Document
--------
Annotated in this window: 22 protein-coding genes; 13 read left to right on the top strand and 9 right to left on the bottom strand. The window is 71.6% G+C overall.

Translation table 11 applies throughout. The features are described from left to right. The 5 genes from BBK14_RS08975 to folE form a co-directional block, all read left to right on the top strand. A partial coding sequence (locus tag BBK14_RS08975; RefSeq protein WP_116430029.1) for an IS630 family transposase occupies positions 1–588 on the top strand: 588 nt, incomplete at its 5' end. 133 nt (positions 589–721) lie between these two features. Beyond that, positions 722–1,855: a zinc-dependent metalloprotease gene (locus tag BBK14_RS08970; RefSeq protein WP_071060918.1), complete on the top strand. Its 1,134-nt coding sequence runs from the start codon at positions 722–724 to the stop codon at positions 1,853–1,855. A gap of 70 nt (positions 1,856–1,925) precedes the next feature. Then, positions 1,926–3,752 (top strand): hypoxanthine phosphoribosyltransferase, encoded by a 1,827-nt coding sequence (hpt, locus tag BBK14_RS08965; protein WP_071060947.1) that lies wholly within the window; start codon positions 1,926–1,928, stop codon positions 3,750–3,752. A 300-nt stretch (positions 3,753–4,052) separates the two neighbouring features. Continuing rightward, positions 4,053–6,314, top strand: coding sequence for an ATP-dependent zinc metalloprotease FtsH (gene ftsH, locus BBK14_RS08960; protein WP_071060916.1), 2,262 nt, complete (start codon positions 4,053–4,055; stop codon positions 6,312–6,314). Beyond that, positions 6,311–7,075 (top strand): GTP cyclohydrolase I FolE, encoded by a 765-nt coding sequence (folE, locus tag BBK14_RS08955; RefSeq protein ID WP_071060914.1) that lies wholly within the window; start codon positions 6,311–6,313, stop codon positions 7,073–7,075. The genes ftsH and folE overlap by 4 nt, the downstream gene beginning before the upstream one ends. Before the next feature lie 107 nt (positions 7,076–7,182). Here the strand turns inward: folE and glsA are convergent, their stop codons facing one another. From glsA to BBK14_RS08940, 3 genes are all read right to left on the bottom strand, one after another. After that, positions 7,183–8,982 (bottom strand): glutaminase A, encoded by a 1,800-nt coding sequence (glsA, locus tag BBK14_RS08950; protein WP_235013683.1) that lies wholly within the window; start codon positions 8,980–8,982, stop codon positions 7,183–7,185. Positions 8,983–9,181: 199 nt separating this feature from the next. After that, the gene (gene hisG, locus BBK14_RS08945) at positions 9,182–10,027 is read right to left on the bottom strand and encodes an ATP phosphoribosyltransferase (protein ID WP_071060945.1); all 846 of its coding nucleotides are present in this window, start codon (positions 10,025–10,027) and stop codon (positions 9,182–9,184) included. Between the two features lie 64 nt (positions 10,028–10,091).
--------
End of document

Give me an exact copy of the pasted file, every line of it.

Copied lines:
Annotated in this window: 22 protein-coding genes; 13 read left to right on the top strand and 9 right to left on the bottom strand. The window is 71.6% G+C overall.

Translation table 11 applies throughout. The features are described from left to right. The 5 genes from BBK14_RS08975 to folE form a co-directional block, all read left to right on the top strand. A partial coding sequence (locus tag BBK14_RS08975; RefSeq protein WP_116430029.1) for an IS630 family transposase occupies positions 1–588 on the top strand: 588 nt, incomplete at its 5' end. 133 nt (positions 589–721) lie between these two features. Beyond that, positions 722–1,855: a zinc-dependent metalloprotease gene (locus tag BBK14_RS08970; RefSeq protein WP_071060918.1), complete on the top strand. Its 1,134-nt coding sequence runs from the start codon at positions 722–724 to the stop codon at positions 1,853–1,855. A gap of 70 nt (positions 1,856–1,925) precedes the next feature. Then, positions 1,926–3,752 (top strand): hypoxanthine phosphoribosyltransferase, encoded by a 1,827-nt coding sequence (hpt, locus tag BBK14_RS08965; protein WP_071060947.1) that lies wholly within the window; start codon positions 1,926–1,928, stop codon positions 3,750–3,752. A 300-nt stretch (positions 3,753–4,052) separates the two neighbouring features. Continuing rightward, positions 4,053–6,314, top strand: coding sequence for an ATP-dependent zinc metalloprotease FtsH (gene ftsH, locus BBK14_RS08960; protein WP_071060916.1), 2,262 nt, complete (start codon positions 4,053–4,055; stop codon positions 6,312–6,314). Beyond that, positions 6,311–7,075 (top strand): GTP cyclohydrolase I FolE, encoded by a 765-nt coding sequence (folE, locus tag BBK14_RS08955; RefSeq protein ID WP_071060914.1) that lies wholly within the window; start codon positions 6,311–6,313, stop codon positions 7,073–7,075. The genes ftsH and folE overlap by 4 nt, the downstream gene beginning before the upstream one ends. Before the next feature lie 107 nt (positions 7,076–7,182). Here the strand turns inward: folE and glsA are convergent, their stop codons facing one another. From glsA to BBK14_RS08940, 3 genes are all read right to left on the bottom strand, one after another. After that, positions 7,183–8,982 (bottom strand): glutaminase A, encoded by a 1,800-nt coding sequence (glsA, locus tag BBK14_RS08950; protein WP_235013683.1) that lies wholly within the window; start codon positions 8,980–8,982, stop codon positions 7,183–7,185. Positions 8,983–9,181: 199 nt separating this feature from the next. After that, the gene (gene hisG, locus BBK14_RS08945) at positions 9,182–10,027 is read right to left on the bottom strand and encodes an ATP phosphoribosyltransferase (protein ID WP_071060945.1); all 846 of its coding nucleotides are present in this window, start codon (positions 10,025–10,027) and stop codon (positions 9,182–9,184) included. Between the two features lie 64 nt (positions 10,028–10,091).